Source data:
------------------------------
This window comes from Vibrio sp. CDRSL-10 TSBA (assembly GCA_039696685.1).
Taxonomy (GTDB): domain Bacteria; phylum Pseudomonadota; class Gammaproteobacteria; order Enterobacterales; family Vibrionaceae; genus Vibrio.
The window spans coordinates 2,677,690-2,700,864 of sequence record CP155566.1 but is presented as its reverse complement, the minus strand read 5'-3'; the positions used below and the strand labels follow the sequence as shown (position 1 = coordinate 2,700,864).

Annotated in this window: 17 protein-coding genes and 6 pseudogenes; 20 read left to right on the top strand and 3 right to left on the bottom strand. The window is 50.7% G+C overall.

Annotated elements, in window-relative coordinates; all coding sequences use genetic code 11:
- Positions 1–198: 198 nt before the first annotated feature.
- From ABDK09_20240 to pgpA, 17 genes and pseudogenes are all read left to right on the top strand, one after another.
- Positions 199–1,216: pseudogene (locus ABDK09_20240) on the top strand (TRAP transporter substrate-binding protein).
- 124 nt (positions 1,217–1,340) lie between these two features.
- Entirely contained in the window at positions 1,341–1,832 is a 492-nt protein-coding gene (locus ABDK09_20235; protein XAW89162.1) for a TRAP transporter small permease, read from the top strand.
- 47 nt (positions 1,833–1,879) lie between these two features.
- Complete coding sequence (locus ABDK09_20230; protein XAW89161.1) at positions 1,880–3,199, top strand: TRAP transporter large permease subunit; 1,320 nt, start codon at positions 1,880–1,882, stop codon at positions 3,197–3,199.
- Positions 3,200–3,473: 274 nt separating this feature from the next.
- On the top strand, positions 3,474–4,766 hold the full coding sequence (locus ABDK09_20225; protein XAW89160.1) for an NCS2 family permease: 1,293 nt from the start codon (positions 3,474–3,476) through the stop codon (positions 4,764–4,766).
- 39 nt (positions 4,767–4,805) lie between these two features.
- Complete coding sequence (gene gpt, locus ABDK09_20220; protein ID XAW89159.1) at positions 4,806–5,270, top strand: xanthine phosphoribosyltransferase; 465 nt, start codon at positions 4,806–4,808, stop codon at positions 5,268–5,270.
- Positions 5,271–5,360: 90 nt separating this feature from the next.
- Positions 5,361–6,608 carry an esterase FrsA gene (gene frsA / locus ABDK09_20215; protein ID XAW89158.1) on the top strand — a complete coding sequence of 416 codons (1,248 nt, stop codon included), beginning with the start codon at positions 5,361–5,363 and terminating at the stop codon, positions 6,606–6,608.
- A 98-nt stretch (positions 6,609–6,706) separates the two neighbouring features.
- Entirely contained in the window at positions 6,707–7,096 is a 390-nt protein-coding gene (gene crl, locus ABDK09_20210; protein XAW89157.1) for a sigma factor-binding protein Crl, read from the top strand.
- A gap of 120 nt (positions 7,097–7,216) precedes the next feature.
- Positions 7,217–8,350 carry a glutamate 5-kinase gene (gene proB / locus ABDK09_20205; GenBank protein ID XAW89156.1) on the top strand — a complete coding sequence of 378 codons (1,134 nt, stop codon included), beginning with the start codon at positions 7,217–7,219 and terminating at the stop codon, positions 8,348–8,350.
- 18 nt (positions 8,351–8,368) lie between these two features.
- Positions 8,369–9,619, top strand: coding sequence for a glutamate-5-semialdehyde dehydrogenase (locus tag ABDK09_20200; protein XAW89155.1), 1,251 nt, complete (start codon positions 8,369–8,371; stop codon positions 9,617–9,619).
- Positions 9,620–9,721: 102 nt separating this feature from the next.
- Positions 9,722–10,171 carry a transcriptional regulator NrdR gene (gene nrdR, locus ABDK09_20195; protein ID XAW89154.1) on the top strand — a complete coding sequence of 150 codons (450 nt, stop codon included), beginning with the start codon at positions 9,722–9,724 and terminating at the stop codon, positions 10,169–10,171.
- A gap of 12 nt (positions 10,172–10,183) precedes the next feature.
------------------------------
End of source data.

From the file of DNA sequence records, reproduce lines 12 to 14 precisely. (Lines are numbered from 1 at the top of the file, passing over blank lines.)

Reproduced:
- Complete coding sequence (locus ABDK09_20230; protein XAW89161.1) at positions 1,880–3,199, top strand: TRAP transporter large permease subunit; 1,320 nt, start codon at positions 1,880–1,882, stop codon at positions 3,197–3,199.
- Positions 3,200–3,473: 274 nt separating this feature from the next.
- On the top strand, positions 3,474–4,766 hold the full coding sequence (locus ABDK09_20225; protein XAW89160.1) for an NCS2 family permease: 1,293 nt from the start codon (positions 3,474–3,476) through the stop codon (positions 4,764–4,766).